Findings and Decision of the Uganda Medical and Dental Practitioners Council on the death of Jennifer Anguko

On the 29th of January , 2016, the Uganda Medical and Dental Practitioner’s Council ( UMDPC) delivered its decision in the maternal health case of the late Anguko Jennifer ( Mr. Inziku Valente’s
late wife – a Petitioner in Constitutional Petition No.16 of 2011) that lost her life at Arua Regional Referral Hospital in October, 2010.

After the death of the late Anguko, the Ministry of Health was moved by the Woman MP for Arua district to investigate the uncertain death of the late Anguko. The Ministry of Health then directed the Uganda Medical and Dental Practitioner’s Council (UMDPC) to conduct an investigation.

In 2012, UMDPC held an inquiry into the death of the late Anguko at Arua Regional Referral Hospital where relevant people and hospital staff were examined on the circumstances that led to the death of the late Anguko. CEHURD was invited for the inquiry and since 2012, CEHURD was following
up the matter.

A summary of UMDPC’s decision is highlighted below;

  • The intervention to save the life of the late Anguko was delayed . The delay was caused by a number of factors namely ; (1) Midwife did not get the doctor who was supposed to be on duty (2) there were low staffing levels that day – the midwife was overwhelmed to handle three emergencies at the same time (3) the doctor on duty did not know that he was on duty and Hospital director did not know who was on duty that day
  • The midwife did not use the standards used to monitor progress of an expectant mother -pantograph was not used.
  • The Hospital administration failed its duty to ensure that the duty roster is available and known to the hospital staff. A serious caution to the Hospital Director is to be issued.
  • The doctor that was on call that day did not know that he was on duty and when he was called by the head of department he came urgently to handle the case of the late Anguko.
  • The Ministry of Health was urged to ensure that Arua Regional Referral Hospital is well equipped to serve its purpose as a regional referral hospital.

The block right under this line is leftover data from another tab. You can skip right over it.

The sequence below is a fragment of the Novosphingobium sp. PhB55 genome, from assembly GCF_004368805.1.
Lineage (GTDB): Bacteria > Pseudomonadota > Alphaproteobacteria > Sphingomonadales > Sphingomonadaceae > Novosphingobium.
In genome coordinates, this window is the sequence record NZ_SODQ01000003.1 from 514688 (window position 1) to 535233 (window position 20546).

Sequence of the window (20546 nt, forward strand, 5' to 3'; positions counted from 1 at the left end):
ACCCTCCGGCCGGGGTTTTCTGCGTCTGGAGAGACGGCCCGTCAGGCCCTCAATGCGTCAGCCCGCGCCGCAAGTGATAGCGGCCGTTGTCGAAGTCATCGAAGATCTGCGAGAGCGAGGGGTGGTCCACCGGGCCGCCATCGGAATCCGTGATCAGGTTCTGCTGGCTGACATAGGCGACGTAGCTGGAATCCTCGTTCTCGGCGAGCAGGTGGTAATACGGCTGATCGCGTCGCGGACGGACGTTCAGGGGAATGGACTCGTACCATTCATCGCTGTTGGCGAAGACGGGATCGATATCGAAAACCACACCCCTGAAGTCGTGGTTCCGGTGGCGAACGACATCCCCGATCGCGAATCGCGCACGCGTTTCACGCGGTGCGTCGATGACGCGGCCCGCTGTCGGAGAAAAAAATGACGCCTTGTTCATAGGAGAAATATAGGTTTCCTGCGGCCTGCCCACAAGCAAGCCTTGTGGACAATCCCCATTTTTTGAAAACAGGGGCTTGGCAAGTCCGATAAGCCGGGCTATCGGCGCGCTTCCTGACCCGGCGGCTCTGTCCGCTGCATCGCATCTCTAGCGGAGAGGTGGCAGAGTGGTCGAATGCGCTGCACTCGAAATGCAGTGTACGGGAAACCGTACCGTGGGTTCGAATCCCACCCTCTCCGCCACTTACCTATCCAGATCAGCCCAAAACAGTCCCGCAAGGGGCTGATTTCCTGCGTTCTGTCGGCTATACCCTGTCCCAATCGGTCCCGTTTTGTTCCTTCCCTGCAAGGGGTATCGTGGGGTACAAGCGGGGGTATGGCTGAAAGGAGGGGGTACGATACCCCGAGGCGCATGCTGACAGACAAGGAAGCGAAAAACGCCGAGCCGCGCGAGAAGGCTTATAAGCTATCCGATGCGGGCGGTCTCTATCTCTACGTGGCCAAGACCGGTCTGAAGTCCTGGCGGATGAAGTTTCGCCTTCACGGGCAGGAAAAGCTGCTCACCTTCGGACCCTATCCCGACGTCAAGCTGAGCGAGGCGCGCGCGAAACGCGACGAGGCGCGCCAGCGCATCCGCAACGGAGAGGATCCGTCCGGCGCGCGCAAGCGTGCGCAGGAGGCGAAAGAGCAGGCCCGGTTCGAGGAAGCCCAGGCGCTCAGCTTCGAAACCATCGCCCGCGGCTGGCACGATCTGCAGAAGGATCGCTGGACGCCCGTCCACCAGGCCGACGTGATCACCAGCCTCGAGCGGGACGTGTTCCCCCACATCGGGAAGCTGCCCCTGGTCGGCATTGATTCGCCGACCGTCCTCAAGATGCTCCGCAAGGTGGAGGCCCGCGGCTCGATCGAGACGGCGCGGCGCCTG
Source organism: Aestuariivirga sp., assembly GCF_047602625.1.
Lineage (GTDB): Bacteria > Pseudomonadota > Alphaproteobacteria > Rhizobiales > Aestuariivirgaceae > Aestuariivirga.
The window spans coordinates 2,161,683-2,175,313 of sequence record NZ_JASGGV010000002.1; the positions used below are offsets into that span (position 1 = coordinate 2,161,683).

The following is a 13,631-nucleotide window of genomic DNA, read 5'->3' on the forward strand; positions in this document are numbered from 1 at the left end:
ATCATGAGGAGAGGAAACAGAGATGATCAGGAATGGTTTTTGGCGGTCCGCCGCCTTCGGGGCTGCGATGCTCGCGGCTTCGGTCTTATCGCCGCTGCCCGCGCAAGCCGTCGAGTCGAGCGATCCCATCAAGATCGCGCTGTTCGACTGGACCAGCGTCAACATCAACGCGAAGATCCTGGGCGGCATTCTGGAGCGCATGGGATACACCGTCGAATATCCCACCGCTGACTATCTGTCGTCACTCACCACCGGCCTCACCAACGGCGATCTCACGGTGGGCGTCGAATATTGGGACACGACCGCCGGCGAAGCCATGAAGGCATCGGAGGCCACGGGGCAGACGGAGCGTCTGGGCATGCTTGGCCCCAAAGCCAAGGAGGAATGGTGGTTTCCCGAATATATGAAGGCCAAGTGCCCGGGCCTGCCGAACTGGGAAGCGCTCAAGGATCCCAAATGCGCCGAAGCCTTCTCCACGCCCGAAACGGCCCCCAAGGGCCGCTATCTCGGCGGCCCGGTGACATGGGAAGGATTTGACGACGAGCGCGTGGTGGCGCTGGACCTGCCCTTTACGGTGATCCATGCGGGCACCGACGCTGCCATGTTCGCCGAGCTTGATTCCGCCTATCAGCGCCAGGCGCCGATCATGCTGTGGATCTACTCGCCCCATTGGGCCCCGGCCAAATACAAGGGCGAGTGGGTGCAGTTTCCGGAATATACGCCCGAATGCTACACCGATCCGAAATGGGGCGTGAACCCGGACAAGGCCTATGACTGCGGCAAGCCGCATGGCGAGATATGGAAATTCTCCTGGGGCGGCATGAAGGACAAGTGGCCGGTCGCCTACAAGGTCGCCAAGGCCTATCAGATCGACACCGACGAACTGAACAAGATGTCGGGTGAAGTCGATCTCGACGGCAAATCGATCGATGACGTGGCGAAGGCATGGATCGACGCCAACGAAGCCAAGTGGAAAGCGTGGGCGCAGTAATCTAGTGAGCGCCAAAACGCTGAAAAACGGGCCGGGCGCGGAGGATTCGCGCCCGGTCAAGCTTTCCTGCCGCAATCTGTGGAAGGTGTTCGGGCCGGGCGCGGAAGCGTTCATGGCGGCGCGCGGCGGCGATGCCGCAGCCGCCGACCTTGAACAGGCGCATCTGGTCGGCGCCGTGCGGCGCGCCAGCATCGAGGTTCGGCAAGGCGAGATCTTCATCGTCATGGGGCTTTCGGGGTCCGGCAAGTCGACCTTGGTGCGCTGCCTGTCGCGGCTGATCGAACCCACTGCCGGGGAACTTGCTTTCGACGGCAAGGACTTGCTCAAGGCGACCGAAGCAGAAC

• The issues relating to the nurses/ midwives were referred to the Uganda Nurses and Midwifes Council for investigation.

Download a full report of findings and decisions decision here.

Press Statement: Release Obiga Patrick from IHK jail today – #FreeObiga


Download press statement here

Kampala –Uganda –Today the Center for Health, Human Rights and Development (CEHURD) and Ms.
Rose Obiga filed a case with Uganda’s High court in Kampala seeking for a court order for the release of
Mr. Patrick Obiga who has been illegally imprisoned and detained at International Hospital Kampala (IHK) in Namuwongo.

On the 4th day of August, 2016 Mr. Patrick Obiga –an assistant operations officer with Hash Security while on duty supervising his colleagues got an accident and while unconscious was rushed to IHK in
Namuwongo for emergency treatment. Mr. Obiga was given an emergency operation which successfully
brought him back to life. On the 22nd day of August, 2016, health workers recommended his discharge from hospital.

Mr. Obiga was charged a sum of over 38 million (Thirty eight million Uganda Shillings) as fees for his
treatment. His family has been able to pay over 20 million (Twenty million Uganda Shillings) in installments. Despite the partial payment and Mr. Obiga’s plea to be discharged to look for the outstanding balance, he
remains incarcerated at the Hospital.

This act of detaining and imprisoning patients in health facilities is unconstitutional and violates